Wild Things: Audiences captivated by animal instincts in Canada

FILE - The first known case of infanticide among orca whales happened off the shores of B.C. Jared Towers

It was a wild week for animals in Canada, and Global News audiences were intrigued by the innate instincts of killer whales and elks, literally in their own backyard.

First-ever observed case of orca infanticide documented

As reported by @jesseferreras and @laylesworthtv: A male killer whale killed a baby killer whale in B.C. waters because it wanted to mate with its mother, scientists say.

It’s what is believed to be the first case of infanticide among the species, according to new research.


READ MORE: Spill equipment, orca study among newly unveiled details of Oceans Protection Plan

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Click to play video: 'Researchers observe first-ever case of ‘orca infanticide’' Researchers observe first-ever case of ‘orca infanticide’
Researchers observe first-ever case of ‘orca infanticide’ – Mar 22, 2018

WATCH ABOVE: Researchers believe they’ve recorded the first-ever observed case of orca infanticide, where an adult male and its mother killed the newborn of an unrelated female. Linda Aylesworth explains what they think led to the shocking death.

Nearly 3,000 whale watchers reacted to, commented on or shared the tale. Here’s what one said about the savage act:

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Oh deer!

So this clip kind of looks like an opening scene from the Lion King, but it’s actually a lucky sighting of an elk migration that a Kelowna, B.C. couple captured on video from their backyard — a very exciting first sign of spring in Canada!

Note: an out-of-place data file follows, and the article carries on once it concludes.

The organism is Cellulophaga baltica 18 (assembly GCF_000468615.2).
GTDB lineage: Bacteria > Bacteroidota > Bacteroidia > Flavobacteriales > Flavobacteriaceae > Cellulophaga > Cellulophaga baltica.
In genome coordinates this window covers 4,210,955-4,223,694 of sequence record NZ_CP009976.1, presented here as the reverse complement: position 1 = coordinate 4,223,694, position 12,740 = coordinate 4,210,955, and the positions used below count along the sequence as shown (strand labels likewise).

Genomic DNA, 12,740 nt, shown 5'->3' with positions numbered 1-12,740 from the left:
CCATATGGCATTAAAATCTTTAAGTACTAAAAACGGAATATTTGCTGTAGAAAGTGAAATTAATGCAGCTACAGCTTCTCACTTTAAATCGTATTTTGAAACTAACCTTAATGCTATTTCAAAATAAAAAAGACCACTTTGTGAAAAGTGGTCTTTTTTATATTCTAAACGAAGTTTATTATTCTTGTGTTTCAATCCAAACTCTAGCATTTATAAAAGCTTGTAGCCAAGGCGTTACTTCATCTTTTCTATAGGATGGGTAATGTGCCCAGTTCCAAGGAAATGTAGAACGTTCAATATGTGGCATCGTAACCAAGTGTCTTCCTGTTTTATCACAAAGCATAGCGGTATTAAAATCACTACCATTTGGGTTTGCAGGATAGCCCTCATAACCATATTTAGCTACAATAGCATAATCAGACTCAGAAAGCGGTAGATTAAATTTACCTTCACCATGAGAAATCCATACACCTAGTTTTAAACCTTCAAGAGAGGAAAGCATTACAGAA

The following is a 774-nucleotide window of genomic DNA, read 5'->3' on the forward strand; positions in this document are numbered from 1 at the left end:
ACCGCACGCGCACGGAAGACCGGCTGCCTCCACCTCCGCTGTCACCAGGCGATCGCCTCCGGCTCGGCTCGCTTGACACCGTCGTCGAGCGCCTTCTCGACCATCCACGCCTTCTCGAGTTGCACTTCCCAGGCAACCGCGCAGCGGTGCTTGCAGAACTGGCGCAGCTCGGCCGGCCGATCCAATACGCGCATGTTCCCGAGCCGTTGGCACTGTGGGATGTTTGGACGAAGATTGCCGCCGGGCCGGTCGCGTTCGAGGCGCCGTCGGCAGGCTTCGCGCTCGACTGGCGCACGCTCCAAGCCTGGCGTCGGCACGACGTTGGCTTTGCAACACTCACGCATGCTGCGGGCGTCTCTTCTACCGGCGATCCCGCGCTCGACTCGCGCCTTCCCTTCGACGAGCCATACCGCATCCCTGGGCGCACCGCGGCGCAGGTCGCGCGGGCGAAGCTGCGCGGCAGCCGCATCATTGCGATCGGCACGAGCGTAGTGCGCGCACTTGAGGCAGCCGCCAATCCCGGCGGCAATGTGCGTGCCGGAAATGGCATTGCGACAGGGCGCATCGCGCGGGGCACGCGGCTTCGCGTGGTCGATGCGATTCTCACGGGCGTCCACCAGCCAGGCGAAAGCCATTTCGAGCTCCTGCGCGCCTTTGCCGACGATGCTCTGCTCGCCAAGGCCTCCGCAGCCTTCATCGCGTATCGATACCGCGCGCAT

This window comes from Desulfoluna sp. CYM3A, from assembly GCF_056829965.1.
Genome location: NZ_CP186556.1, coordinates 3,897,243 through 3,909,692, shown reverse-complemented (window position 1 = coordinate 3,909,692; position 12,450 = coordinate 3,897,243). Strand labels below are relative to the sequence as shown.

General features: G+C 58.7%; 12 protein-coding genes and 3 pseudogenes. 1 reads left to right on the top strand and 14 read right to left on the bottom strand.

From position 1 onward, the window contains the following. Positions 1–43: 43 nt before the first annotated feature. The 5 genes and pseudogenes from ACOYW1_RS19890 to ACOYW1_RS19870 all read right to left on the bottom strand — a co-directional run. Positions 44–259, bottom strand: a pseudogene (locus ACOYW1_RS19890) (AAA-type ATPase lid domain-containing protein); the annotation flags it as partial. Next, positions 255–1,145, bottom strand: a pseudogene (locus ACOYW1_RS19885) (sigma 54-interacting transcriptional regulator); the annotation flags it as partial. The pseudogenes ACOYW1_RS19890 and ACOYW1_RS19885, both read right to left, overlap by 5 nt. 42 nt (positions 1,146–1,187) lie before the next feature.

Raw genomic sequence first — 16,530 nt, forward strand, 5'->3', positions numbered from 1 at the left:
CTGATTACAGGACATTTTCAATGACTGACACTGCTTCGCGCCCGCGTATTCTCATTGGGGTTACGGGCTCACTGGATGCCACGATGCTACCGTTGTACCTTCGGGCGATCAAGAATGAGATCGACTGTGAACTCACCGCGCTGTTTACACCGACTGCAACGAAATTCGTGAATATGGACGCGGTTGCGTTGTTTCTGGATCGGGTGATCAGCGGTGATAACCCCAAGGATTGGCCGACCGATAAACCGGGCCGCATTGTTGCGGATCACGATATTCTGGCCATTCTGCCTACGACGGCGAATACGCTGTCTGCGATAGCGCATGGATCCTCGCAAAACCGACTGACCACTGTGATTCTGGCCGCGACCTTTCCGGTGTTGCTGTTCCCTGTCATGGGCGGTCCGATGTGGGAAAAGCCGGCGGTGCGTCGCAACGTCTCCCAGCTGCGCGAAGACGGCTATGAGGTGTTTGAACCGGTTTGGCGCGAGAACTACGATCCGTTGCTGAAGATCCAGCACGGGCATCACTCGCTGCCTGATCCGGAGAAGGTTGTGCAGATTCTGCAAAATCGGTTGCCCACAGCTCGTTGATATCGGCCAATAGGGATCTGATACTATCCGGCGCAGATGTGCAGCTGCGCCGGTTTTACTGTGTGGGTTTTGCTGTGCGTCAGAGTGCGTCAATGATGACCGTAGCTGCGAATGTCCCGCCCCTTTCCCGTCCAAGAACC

Click to play video: 'Kelowna family witness elk migration from backyard' Kelowna family witness elk migration from backyard
Kelowna family witness elk migration from backyard – Mar 20, 2018

WATCH ABOVE: A Kelowna family filmed hundreds of elk migrating on the eastern edge of the Okanagan city near residential neighbourhoods Tuesday morning.

Tower Ranch resident Kyla Irmen said her daughter spotted the migration, and says at first the four-year-old thought they were deer.

“She was yelling to my husband, Tyson, and I, ‘Deer! Deer! Look at all the deer!,’” Irmen said. “We all ran outside and I luckily got the video while we all watched.”

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The rare video was shared with Global News and the subsequent story netted more than 3,000 interactions on our social media handles, with many in our audience celebrating this sight on the first day of spring.

“We are very lucky to have seen this,” Irmen told Global News. “It is an amazing sight of nature at its finest!”

READ MORE: Alberta workers free deer tangled in fence: ‘It knew we were there to help’

Free Willy’s cousin!

On the other side of the country, a pod of dolphins trapped by pack ice in a Newfoundland harbour are now free thanks to the human instincts of a fire chief from that area. A video of the heroic rescue, using an excavator to clear a channel for the stranded animals, was captured on video and shared with Global News.

That video posted to Facebook was viewed nearly 33,000 times. I think we can all share the sentiment from Ainsley Boudreau, who posted this to Facebook:

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READ MORE: Meet the beluga whale rescued in Alaska now living at SeaWorld in Texas

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